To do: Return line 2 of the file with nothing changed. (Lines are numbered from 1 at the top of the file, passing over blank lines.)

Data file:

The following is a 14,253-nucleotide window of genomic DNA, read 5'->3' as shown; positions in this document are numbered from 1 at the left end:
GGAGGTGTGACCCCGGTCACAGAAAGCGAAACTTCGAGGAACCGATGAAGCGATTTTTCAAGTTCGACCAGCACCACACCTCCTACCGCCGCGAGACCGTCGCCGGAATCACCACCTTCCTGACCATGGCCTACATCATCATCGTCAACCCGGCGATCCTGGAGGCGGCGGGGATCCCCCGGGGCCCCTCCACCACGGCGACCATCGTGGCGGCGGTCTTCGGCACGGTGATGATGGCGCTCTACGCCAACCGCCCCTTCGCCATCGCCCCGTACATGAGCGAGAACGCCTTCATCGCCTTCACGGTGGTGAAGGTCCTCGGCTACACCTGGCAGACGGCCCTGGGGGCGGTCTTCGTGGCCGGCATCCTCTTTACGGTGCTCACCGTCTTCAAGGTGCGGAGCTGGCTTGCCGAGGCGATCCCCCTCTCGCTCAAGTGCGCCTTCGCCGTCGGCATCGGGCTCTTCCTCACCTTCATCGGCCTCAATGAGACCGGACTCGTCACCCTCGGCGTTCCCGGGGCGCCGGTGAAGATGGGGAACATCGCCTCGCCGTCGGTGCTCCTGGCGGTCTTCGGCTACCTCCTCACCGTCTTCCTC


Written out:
GGAGGTGTGACCCCGGTCACAGAAAGCGAAACTTCGAGGAACCGATGAAGCGATTTTTCAAGTTCGACCAGCACCACACCTCCTACCGCCGCGAGACCGTCGCCGGAATCACCACCTTCCTGACCATGGCCTACATCATCATCGTCAACCCGGCGATCCTGGAGGCGGCGGGGATCCCCCGGGGCCCCTCCACCACGGCGACCATCGTGGCGGCGGTCTTCGGCACGGTGATGATGGCGCTCTACGCCAACCGCCCCTTCGCCATCGCCCCGTACATGAGCGAGAACGCCTTCATCGCCTTCACGGTGGTGAAGGTCCTCGGCTACACCTGGCAGACGGCCCTGGGGGCGGTCTTCGTGGCCGGCATCCTCTTTACGGTGCTCACCGTCTTCAAGGTGCGGAGCTGGCTTGCCGAGGCGATCCCCCTCTCGCTCAAGTGCGCCTTCGCCGTCGGCATCGGGCTCTTCCTCACCTTCATCGGCCTCAATGAGACCGGACTCGTCACCCTCGGCGTTCCCGGGGCGCCGGTGAAGATGGGGAACATCGCCTCGCCGTCGGTGCTCCTGGCGGTCTTCGGCTACCTCCTCACCGTCTTCCTC